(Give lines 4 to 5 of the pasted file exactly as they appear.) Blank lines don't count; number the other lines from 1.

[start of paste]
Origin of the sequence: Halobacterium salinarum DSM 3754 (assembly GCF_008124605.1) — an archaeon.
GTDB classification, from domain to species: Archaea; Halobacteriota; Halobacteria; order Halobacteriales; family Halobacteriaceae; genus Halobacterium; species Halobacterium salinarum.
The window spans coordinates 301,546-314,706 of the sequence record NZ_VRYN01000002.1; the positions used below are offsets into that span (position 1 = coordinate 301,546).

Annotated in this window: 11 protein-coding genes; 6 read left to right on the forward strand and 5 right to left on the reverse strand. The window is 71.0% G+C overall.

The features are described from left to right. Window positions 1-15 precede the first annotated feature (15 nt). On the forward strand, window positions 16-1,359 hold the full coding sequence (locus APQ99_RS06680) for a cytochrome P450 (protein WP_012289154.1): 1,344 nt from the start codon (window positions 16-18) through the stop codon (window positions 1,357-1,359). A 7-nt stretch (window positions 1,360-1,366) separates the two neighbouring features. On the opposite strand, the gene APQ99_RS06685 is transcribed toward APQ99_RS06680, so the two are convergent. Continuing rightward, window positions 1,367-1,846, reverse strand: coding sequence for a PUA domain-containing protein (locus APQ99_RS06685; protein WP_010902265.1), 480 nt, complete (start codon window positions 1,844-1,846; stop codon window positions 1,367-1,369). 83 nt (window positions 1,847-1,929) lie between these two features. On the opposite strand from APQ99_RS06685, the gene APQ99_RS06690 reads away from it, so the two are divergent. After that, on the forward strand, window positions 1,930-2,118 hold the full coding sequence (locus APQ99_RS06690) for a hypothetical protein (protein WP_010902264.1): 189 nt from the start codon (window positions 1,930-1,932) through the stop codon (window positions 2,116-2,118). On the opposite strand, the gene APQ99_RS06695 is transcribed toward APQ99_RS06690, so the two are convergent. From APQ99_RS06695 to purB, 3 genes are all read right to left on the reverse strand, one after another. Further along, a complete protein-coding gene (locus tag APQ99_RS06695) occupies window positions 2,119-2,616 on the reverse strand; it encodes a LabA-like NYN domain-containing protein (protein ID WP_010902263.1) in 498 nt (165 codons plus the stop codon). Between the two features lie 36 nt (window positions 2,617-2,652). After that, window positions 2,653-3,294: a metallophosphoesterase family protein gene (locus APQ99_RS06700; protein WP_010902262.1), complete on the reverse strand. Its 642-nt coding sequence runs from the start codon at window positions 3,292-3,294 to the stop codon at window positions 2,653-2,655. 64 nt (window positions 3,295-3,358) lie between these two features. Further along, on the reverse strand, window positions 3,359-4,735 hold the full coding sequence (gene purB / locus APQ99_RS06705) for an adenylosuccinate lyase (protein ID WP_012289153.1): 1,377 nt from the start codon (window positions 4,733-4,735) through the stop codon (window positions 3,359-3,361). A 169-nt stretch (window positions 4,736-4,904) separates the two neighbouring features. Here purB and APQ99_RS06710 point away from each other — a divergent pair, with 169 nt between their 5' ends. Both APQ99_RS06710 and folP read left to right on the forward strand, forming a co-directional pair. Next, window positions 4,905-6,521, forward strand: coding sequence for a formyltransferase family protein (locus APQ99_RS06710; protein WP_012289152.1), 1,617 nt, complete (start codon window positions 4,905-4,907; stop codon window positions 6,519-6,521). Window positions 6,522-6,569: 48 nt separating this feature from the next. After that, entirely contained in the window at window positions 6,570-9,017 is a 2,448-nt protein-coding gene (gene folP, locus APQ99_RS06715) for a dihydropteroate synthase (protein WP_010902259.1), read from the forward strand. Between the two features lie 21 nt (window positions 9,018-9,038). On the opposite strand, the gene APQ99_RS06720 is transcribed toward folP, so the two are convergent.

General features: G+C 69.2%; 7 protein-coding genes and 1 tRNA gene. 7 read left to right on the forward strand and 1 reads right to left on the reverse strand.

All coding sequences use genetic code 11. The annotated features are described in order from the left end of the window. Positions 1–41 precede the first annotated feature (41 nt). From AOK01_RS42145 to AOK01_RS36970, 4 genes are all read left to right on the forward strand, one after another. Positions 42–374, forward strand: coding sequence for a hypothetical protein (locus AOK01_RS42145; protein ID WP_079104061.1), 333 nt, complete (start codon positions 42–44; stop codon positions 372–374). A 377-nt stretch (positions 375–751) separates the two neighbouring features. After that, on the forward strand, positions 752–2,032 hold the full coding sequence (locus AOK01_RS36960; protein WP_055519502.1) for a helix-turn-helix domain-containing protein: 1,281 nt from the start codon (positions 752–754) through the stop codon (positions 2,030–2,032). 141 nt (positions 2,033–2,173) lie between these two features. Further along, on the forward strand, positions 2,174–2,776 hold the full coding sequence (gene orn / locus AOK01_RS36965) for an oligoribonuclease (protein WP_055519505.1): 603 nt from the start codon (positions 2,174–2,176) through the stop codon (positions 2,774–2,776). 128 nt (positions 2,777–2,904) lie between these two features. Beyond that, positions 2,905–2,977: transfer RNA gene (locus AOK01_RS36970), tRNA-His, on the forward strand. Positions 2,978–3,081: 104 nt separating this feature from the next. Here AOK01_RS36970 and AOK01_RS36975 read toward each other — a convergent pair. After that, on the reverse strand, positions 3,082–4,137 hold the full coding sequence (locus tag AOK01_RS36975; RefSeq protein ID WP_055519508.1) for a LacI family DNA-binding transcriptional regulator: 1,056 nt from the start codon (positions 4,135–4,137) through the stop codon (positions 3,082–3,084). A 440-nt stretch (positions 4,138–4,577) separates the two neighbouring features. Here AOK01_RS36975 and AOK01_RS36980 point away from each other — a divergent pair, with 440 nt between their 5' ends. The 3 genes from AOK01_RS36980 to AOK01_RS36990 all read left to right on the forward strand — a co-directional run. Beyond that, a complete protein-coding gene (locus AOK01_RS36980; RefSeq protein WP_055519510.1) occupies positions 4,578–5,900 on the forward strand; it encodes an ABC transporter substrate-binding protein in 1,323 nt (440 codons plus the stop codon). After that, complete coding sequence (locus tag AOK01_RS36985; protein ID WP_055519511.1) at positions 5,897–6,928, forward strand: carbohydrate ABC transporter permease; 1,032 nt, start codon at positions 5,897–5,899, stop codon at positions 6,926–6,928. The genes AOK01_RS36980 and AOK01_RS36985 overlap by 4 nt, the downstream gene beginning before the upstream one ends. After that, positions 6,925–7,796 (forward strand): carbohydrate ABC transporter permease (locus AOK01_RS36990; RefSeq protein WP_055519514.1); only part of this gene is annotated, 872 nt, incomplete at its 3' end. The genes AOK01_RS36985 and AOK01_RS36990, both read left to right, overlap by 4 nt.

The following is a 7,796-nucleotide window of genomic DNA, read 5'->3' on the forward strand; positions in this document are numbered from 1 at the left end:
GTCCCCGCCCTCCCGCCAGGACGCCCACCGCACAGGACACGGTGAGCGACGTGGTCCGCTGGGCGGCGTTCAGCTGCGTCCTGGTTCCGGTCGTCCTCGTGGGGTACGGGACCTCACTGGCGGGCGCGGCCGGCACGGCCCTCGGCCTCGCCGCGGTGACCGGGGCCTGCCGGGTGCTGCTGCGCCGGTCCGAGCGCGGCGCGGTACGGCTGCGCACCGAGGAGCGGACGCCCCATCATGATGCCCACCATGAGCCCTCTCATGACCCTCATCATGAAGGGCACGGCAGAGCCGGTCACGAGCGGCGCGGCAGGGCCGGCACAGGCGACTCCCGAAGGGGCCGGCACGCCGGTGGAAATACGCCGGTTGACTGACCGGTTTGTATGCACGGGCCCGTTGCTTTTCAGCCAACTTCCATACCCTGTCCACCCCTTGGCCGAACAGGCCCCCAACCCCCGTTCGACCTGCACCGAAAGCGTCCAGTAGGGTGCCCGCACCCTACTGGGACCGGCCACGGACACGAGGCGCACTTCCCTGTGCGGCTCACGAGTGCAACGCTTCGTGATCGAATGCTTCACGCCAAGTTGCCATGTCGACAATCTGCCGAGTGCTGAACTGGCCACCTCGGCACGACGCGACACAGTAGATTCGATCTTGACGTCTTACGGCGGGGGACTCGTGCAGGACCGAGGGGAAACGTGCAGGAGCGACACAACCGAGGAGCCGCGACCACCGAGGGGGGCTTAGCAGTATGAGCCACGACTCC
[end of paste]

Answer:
Annotated in this window: 11 protein-coding genes; 6 read left to right on the forward strand and 5 right to left on the reverse strand. The window is 71.0% G+C overall.

The features are described from left to right. Window positions 1-15 precede the first annotated feature (15 nt). On the forward strand, window positions 16-1,359 hold the full coding sequence (locus APQ99_RS06680) for a cytochrome P450 (protein WP_012289154.1): 1,344 nt from the start codon (window positions 16-18) through the stop codon (window positions 1,357-1,359). A 7-nt stretch (window positions 1,360-1,366) separates the two neighbouring features. On the opposite strand, the gene APQ99_RS06685 is transcribed toward APQ99_RS06680, so the two are convergent. Continuing rightward, window positions 1,367-1,846, reverse strand: coding sequence for a PUA domain-containing protein (locus APQ99_RS06685; protein WP_010902265.1), 480 nt, complete (start codon window positions 1,844-1,846; stop codon window positions 1,367-1,369). 83 nt (window positions 1,847-1,929) lie between these two features. On the opposite strand from APQ99_RS06685, the gene APQ99_RS06690 reads away from it, so the two are divergent. After that, on the forward strand, window positions 1,930-2,118 hold the full coding sequence (locus APQ99_RS06690) for a hypothetical protein (protein WP_010902264.1): 189 nt from the start codon (window positions 1,930-1,932) through the stop codon (window positions 2,116-2,118). On the opposite strand, the gene APQ99_RS06695 is transcribed toward APQ99_RS06690, so the two are convergent. From APQ99_RS06695 to purB, 3 genes are all read right to left on the reverse strand, one after another. Further along, a complete protein-coding gene (locus tag APQ99_RS06695) occupies window positions 2,119-2,616 on the reverse strand; it encodes a LabA-like NYN domain-containing protein (protein ID WP_010902263.1) in 498 nt (165 codons plus the stop codon). Between the two features lie 36 nt (window positions 2,617-2,652). After that, window positions 2,653-3,294: a metallophosphoesterase family protein gene (locus APQ99_RS06700; protein WP_010902262.1), complete on the reverse strand. Its 642-nt coding sequence runs from the start codon at window positions 3,292-3,294 to the stop codon at window positions 2,653-2,655. 64 nt (window positions 3,295-3,358) lie between these two features. Further along, on the reverse strand, window positions 3,359-4,735 hold the full coding sequence (gene purB / locus APQ99_RS06705) for an adenylosuccinate lyase (protein ID WP_012289153.1): 1,377 nt from the start codon (window positions 4,733-4,735) through the stop codon (window positions 3,359-3,361). A 169-nt stretch (window positions 4,736-4,904) separates the two neighbouring features. Here purB and APQ99_RS06710 point away from each other — a divergent pair, with 169 nt between their 5' ends. Both APQ99_RS06710 and folP read left to right on the forward strand, forming a co-directional pair. Next, window positions 4,905-6,521, forward strand: coding sequence for a formyltransferase family protein (locus APQ99_RS06710; protein WP_012289152.1), 1,617 nt, complete (start codon window positions 4,905-4,907; stop codon window positions 6,519-6,521). Window positions 6,522-6,569: 48 nt separating this feature from the next. After that, entirely contained in the window at window positions 6,570-9,017 is a 2,448-nt protein-coding gene (gene folP, locus APQ99_RS06715) for a dihydropteroate synthase (protein WP_010902259.1), read from the forward strand. Between the two features lie 21 nt (window positions 9,018-9,038). On the opposite strand, the gene APQ99_RS06720 is transcribed toward folP, so the two are convergent.